Truthiness In Advertising

Truthiness In Advertising

By Tom Nussbaum

Truthiness In Advertising

“Conrad Pitzer kicked a puppy! And he wants to represent you in Congress?” a campaign ad claims. A sad-eyed cocker spaniel stares from the television screen, begging the viewer to ask, “How horrible is that man?” But I don’t because I realize this is an “attack ad” and I know the truth.

On the campaign trail, Pitzer regularly tells the tale of kicking his stuffed doggie, Bow-Wow, in a “terrible twos” temper tantrum. As a result, his parents never let him have a stuffed animal again. “That experience taught me to remain calm and avoid making rash decisions,” he finishes the story. “That is why I would make a fair congressman.”

That ad and that scenario are not real. But it could be real because it is representative of the low-level political campaign ads have reached.

There are few Federal Communications Commission (FCC) regulations regarding content of campaign ads. There may have been negative attack ads when I was young, but they were rare. An understood code of “truth in advertising” existed. Since the 1980s, however, attack ads, disregarding honesty and the humanity of the opponent, have become the norm.

“Will a cheater like Landis Derringer be an honest mayor?” poses another ad. The woman facing the camera continues. “I had an English Literature class with Derringer in college. And I remember him telling me he hadn’t read all of Thomas Hardy’s The Mayor of Casterbridge and had to rely on CliffsNotes to discuss the novel in class.” An investigation, however, would show that the class syllabus did not include the Hardy novel and the woman accusing Derringer of cheating used CliffsNotes herself for George Orwell’s 1984.”

The use of attack ads increased in 2010 with the advent, acceptance, and legalization of independent expenditure committees, Super PACs, and groups like Citizens United. Because these groups are not officially part of candidates’ campaign committees or national parties, they answer to no one.

“I have never lied to you. I never will,” states incumbent Blythe Leigh Tannenbaum. “But my opponent continues to deny that one of his campaign workers, a Pablo Gonzales, immigrated illegally from Central America.” Tannenbaum shakes her head. Records show, however, Gonzales, a third-generation U.S. citizen, moved from Kansas—that’s central USA, not Central America—to work on the campaign while his wife completed her PhD at a nearby university.

Rather than focusing on a campaign’s own candidate’s strengths, views, plans, and values, attack ads, whether generated by the candidate’s committee or a supportive independent group, target the opposition, highlighting out-of-context quotes, exaggerations, misinformation, and lies about the opponent. Rarely do these ads include party affiliation, counting on a confused, gullible public’s emotional response rather than critically evaluating the ad’s claims or source. The purpose, of course, is to discredit the opposition, dehumanize him or her, and instill fear and distrust into the electorate. Gone are the days when, as “Dragnet’s” Sgt. Joe Friday said, “Just the facts, ma’am.”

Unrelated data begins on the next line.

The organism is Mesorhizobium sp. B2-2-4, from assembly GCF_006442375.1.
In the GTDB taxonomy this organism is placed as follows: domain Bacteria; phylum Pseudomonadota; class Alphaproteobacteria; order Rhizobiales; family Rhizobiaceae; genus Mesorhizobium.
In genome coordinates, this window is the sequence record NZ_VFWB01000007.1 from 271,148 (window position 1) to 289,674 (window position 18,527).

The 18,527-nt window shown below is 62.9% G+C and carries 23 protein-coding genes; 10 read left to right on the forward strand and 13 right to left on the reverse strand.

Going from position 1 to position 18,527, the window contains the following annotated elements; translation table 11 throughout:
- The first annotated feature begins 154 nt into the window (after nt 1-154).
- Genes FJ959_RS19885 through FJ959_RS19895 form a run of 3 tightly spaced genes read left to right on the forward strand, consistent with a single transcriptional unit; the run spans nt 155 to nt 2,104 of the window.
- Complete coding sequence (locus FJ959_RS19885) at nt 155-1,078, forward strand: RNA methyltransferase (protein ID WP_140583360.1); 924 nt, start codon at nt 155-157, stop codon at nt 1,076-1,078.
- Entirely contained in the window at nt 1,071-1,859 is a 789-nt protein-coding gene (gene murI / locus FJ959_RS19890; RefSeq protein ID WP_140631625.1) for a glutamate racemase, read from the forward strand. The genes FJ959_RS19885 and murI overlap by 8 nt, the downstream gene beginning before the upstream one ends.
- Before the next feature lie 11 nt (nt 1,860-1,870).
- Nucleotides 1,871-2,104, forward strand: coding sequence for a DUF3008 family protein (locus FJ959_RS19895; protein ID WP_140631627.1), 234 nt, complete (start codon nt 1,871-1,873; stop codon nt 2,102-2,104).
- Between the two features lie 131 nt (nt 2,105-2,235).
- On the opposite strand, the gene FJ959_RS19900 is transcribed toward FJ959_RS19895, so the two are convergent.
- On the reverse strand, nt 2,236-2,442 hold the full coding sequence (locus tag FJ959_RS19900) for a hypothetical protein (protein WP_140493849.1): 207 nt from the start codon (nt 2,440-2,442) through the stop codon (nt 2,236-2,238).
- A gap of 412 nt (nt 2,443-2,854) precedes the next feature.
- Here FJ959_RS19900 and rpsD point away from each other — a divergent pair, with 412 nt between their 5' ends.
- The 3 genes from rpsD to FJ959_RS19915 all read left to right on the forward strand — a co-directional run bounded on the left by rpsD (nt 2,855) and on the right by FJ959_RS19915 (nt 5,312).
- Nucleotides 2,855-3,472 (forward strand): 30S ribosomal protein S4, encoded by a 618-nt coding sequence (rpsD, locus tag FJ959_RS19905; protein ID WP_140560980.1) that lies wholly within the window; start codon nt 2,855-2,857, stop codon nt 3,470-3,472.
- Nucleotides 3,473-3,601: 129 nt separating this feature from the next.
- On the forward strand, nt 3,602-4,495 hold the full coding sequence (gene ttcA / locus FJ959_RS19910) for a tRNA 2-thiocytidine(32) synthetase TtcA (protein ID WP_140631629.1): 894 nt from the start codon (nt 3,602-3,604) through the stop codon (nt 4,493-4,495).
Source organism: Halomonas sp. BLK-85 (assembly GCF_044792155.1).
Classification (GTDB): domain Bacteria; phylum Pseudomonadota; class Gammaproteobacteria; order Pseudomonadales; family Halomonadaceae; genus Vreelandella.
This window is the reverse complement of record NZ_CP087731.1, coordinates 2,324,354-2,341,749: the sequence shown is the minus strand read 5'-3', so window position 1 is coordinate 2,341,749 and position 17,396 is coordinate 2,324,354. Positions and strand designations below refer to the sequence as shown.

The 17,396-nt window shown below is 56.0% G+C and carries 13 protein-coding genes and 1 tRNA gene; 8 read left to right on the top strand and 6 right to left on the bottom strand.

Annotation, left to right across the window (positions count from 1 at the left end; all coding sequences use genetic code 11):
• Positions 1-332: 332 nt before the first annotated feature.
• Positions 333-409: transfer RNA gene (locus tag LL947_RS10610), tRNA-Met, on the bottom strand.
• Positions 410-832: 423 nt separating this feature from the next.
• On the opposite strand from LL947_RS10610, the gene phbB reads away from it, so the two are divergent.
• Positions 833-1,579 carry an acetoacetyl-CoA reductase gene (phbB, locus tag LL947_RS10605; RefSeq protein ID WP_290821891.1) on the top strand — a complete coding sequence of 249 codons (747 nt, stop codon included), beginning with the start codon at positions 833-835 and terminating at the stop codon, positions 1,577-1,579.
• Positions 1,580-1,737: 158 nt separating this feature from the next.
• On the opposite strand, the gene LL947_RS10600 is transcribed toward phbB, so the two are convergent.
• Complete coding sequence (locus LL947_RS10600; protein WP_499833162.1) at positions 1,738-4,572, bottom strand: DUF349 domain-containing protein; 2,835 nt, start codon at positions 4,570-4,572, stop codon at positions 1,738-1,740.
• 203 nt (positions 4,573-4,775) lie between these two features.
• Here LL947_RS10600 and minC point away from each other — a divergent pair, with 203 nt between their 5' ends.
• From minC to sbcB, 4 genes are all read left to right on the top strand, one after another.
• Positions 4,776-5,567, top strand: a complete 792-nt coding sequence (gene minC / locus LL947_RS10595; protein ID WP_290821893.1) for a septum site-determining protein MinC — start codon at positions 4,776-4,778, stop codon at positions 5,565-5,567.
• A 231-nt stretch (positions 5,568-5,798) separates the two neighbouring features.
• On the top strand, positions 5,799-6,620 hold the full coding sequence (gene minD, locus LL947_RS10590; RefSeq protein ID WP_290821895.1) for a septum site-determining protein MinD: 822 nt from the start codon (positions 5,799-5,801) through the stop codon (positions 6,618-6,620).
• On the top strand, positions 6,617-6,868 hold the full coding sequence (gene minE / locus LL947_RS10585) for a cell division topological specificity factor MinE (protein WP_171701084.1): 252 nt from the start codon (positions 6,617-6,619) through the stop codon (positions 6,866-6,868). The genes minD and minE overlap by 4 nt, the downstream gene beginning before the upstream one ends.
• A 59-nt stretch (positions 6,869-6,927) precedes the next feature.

By smearing opposing candidates in political ads, campaigns have let the electorate off the hook. Voters shouldn’t need to rely on ads for their information. They could get it by simply following the news, relying on a variety of fair, respected sources, analyzing what they have learned, and remembering. That is the voter’s responsibility. Were the electorate to do this, they would leave campaign admen the simple job of reminding them of their clients’ strengths, values, and ideas. Instead, the public has allowed these conmen to take campaign advertising on a downward spiral.

We have reached the point that anything goes in campaign advertisements, that any statement or claim made about the political foe is acceptable, even if it is caked with layered absurdity, like my sense of humor.

“My opponent hates policemen and wants them to starve to death,” asserts Bucky Dunbar while scenes from a decades-old, out-of-control Chilean riot flash on the screen. His challenger, Wendell Heffelfinger, whose parents are a policeman and prosecuting attorney, merely wants to reduce police funding by 20 percent, targeting unnecessary high-powered military equipment.

On the other hand, Heffelfinger’s ads claim “Dunbar wants the tongues of all protesters cut out and their fingers lopped off,” when all the latter said was, “Looters and destroyers of public property should be arrested.”

Dunbar and Heffelfinger might have a point there. Perhaps, political admen, who might be considered looters and destroyers of our public airways, should be arrested. And have their tongues cut out and fingers lopped off.

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